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Halfway Thoughts | Grief, death and moving on


Helen Hajjaj is a Danish-Lebanese journalist who has spent most of her life in Denmark. After stints in Beirut and Cairo, she returned home for a career in TV production. With parents from two different countries, Helen is able to see Denmark and the Danes from both sides but self-identifies as a Copenhagener.

February 4, 2014
18:32

by Helen Hajjaj


A friend of mine recently lost her mother to cancer. It took less than a year from when she was diagnosed until she passed away. My friend has been very open about her thoughts and feelings throughout the entire process, crying out her own inner pain as her mother’s physical pain grew stronger. It was a heartbreaking process to follow from the sidelines. And one that brought back many memories.


My father was diagnosed with cancer the day before I started upper-secondary school. It was the beginning of August and he was told that he wouldn’t make it to the end of the year. Twenty-one months later, he died. I don’t think anyone can prepare for how it feels to watch another person die – much less if that person is one of the most important people in your life. In the final few minutes, you’re torn between never wanting to let go and not being able to stand the sight of pain. I’ll never forget the look in my father’s eyes the last time he was able to open them. I’ll never forget the sounds he made when the morphine started to wear out and the pain set in, because he was too weak to speak. 


My father passed away almost 15 years ago, and yet it was only this week that I had a dream about him so vivid that I had to remind myself that he isn’t here anymore when I woke up. Whenever that happens, even if it’s only for a few minutes, it still feels like reliving his death and the sorrow that came along with it. To me, the most severe feelings of loss come when I should be feeling the happiest, which gives the word ‘bittersweet’ a completely new meaning. My friend is still getting used to the thought that she’ll never speak with her mother again, will never hear her laugh or feel her embrace. The initial shock might be fading away, but the sense of loss grows stronger every day as she realises these things.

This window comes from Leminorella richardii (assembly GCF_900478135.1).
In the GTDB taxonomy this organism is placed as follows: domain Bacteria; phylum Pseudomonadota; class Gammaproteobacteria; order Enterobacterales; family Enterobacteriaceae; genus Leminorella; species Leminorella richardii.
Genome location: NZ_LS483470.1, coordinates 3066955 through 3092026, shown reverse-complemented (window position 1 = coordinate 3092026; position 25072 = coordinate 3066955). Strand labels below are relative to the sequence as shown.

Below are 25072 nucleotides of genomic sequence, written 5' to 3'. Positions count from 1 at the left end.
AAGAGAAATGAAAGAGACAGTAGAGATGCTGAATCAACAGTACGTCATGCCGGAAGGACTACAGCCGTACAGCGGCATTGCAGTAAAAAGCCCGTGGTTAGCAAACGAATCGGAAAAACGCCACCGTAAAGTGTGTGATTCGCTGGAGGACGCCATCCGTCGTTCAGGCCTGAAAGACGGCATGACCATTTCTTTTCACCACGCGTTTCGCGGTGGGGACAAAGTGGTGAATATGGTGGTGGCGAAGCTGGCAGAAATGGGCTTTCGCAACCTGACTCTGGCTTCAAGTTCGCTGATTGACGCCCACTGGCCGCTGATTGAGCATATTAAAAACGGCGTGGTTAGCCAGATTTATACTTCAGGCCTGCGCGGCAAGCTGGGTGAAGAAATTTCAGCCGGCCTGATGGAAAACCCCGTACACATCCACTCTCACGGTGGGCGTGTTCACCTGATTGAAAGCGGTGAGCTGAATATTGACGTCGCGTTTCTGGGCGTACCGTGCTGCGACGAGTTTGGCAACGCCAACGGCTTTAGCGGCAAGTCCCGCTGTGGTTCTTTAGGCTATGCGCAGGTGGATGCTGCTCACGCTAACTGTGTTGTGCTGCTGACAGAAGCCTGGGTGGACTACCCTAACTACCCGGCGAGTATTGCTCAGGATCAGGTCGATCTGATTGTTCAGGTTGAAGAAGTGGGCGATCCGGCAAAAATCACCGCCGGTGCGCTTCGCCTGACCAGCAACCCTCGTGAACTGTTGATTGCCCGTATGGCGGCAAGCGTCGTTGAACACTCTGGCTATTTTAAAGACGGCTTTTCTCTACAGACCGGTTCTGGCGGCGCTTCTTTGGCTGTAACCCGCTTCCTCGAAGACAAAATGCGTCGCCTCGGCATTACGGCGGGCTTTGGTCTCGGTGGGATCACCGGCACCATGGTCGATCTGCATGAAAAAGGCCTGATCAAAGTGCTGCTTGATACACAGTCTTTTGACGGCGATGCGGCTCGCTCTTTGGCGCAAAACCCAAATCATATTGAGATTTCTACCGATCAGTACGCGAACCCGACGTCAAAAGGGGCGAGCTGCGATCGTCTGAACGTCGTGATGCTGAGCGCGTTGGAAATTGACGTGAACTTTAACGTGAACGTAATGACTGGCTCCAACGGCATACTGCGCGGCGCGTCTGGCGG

But on top of all that, she also has to deal with the fact that while she has been through – and continues to go through – an emotional earthquake, everyone else can just keep moving on. And that’s one of the hardest parts of loss. 


Being in school, I quickly wanted to move on and not miss out on parties or important school events. And everyone told me it was good to see that I wasn’t wallowing. But what was undoubtedly meant as a show of support wasn’t necessarily the best thing. At least not for me. I took all the comments as a sign that I shouldn’t mourn at all. Feeling sad wasn’t an option in my world. The consequence of that was that for several years I couldn’t talk about my father for fear of breaking down. If anyone even mentioned his name, I would have to look away. I dealt by not dealing, and that was a huge mistake.


So I admire my friend for being so open about everything she’s going through. She’s written long monologues on Facebook about her pain. No doubt there are those who think feelings like that should be kept at home or with your closest friends. But if posting her thoughts is what gets her through the hardest time in her life, so be it. It’s a healing process for her to write, and it has been a healing process for me to read.


As the months have passed, her Facebook profile is slowly being filled with pictures of her beautiful daughters and happy moments in life. Many people think that means she herself has healed and moved on. They’ve stopped asking her how she is. But still she keeps on being open and honest. I hope she continues that way, and I hope she inspires others to do the same. Loss and sorrow are still big taboos, but taboos that need to be broken.